Afghan president addresses country’s economic development at GW

Afghan President Hamid Karzai spoke about the economic development of his country and the need for more business ties with the United States in an address Tuesday afternoon.

About 250 invited guests and members of the media filled the Jack Morton Auditorium in the School of Media and Public Affairs building, according to University officials. U.S. Secretary of Commerce Carlos Gutierrez joined the president of the Islamic Republic of Afghanistan to discuss progress of the five-year-old democracy, which was freed from the authoritarian Taliban regime in 2001 by American troops.

“Afghanistan is a business place. Afghanistan is not a place for politics. If in the past centuries we … built armies, if we invaded places, if we occupied places, it was to make money. Today, the nature of business has changed,” said Karzai, who received three standing ovations throughout the event. “Today Afghanistan wants to set its nets all the way in America.”

Karzai, who was adorned with a green and purple robe over his sports jacket, boasted rich resources his country has to offer the United States. He said he wants to increase the trade of Afghan minerals, gas, oil and produce around the world.

Throughout his address, Karzai openly invited U.S. businesses to take advantage of many of these resources. He invited David Murdock, the CEO of Dole Fruits, to buy apricots, figs and grapes, among other fruits grown in Afghanistan. The president also encouraged Shell and Chevron to explore for oil and gas reserves.

“Watch out for oil fields in Afghanistan, and welcome to Afghanistan,” Karzai said to world oil companies. He said that his country partnered with the U.S. Geological Survey to conduct a land survey “indicating that Afghanistan could have much more oil and gas than we knew a year ago.”

On the subject of rising terrorism and drug production, Karzai said his country has challenges but that it is safe.

“You’ve seen the news sometimes: bombs, security threats. Are they a factor? Will they impede your business? No,” he said. “You won’t even come to know about them in Afghanistan. You’ll come to know them only when you watch CNN.”

Former President Bill Clinton said in England Tuesday that the recent rise in terrorist attacks and booming opium trade illustrates the instability in Afghanistan. Last year, more than 4,500 tons of opium were harvested, which accounts for about 90 percent of the world supply, according to the Associated Press. Suicide and roadside bombings have killed dozens in the past month, including two American soldiers outside the U.S. embassy.

Gutierrez said that U.S. imports from Afghanistan have risen 200 percent in the past year – a figure which he said bolsters the growth of the young market economy.

“Afghan exports mean Afghan jobs; it means Afghan prosperity. And it means the growth and the survival of Afghan democracy,” Gutierrez said.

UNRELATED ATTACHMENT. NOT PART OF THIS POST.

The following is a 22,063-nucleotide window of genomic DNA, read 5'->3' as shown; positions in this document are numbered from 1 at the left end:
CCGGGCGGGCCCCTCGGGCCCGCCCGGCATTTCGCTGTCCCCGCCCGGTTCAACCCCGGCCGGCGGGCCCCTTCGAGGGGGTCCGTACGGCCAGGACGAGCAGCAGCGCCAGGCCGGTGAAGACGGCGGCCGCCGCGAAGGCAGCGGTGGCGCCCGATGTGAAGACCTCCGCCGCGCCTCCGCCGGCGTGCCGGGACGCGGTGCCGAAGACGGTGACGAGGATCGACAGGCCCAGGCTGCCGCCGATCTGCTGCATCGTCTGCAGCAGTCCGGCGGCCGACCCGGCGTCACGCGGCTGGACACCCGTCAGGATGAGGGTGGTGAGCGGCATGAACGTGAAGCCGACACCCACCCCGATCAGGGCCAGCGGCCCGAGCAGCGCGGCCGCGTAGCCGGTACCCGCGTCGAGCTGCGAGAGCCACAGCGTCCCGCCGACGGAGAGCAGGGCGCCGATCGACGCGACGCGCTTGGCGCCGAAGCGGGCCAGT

Gutierrez said the U.S. Commerce Department has partnerships with Afghan entrepreneurs and is providing job training in their country to stimulate business development.

“The United States is your long-term partner. We are dedicated to Afghanistan’s success,” he said. “I believe I speak for so many here in the U.S. to say that we want to help, we want to be part of this … great road on which you are embarking to take Afghanistan to the future that it deserves.”

University President Stephen Joel Trachtenberg welcomed the two guest speakers and Ambassador Karl Inderfurth, an Elliott School professor and former State Department official who helped organized the event. Trachtenberg wished Karzai and his delegation “a sweet Ramadan and an easy fast” for the Islamic holiday that began last week.

After Karzai’s speech, Inderfurth led a Q-and-A session between audience members and the head of state. An Afghani women’s rights activist asked the president how gender equality will be treated in the country’s new constitution. Karzai said many women have already won elections in the legislature and that “education is the foundation” to promoting equality.

Senior Zahra Masumi, president of the GW Afghan Student Organization, sat next to Karzai and thanked him for his commitment to democracy.

“His leadership has given Afghans around the world a hope of a brighter future,” Masumi said. “Most importantly, his leadership has shown that democracy has a chance to take root and flourish in Afghanistan and that Afghanistan can truly be a country of peace, prosperity and stability.”

After Masumi’s closing, Karzai and his delegation left campus, but the event was followed by a panel discussion continuing the theme of Afghan economic development. Panelists included top government officials from Afghanistan and U.S. economic experts.

Karzai was in Washington for a meeting with Pakistani President Pervez Musharraf and President George W. Bush. Musharraf spoke at the Dorothy Betts Marvin Theatre Friday afternoon in a speech open to the public.

Inderfurth, who was a U.S. ambassador to the United Nations during Clinton’s first term, said the two world leaders’ speeches on campus helps to elevate the University’s prestige.

“I hope it underscores that George Washington University is a place where leaders of other countries and U.S. officials and prominent figures will want to come,” Inderfurth said. “I think all of this is just an indication that George Washington University has a national reputation and is one where those coming to Washington want to visit and speak.”

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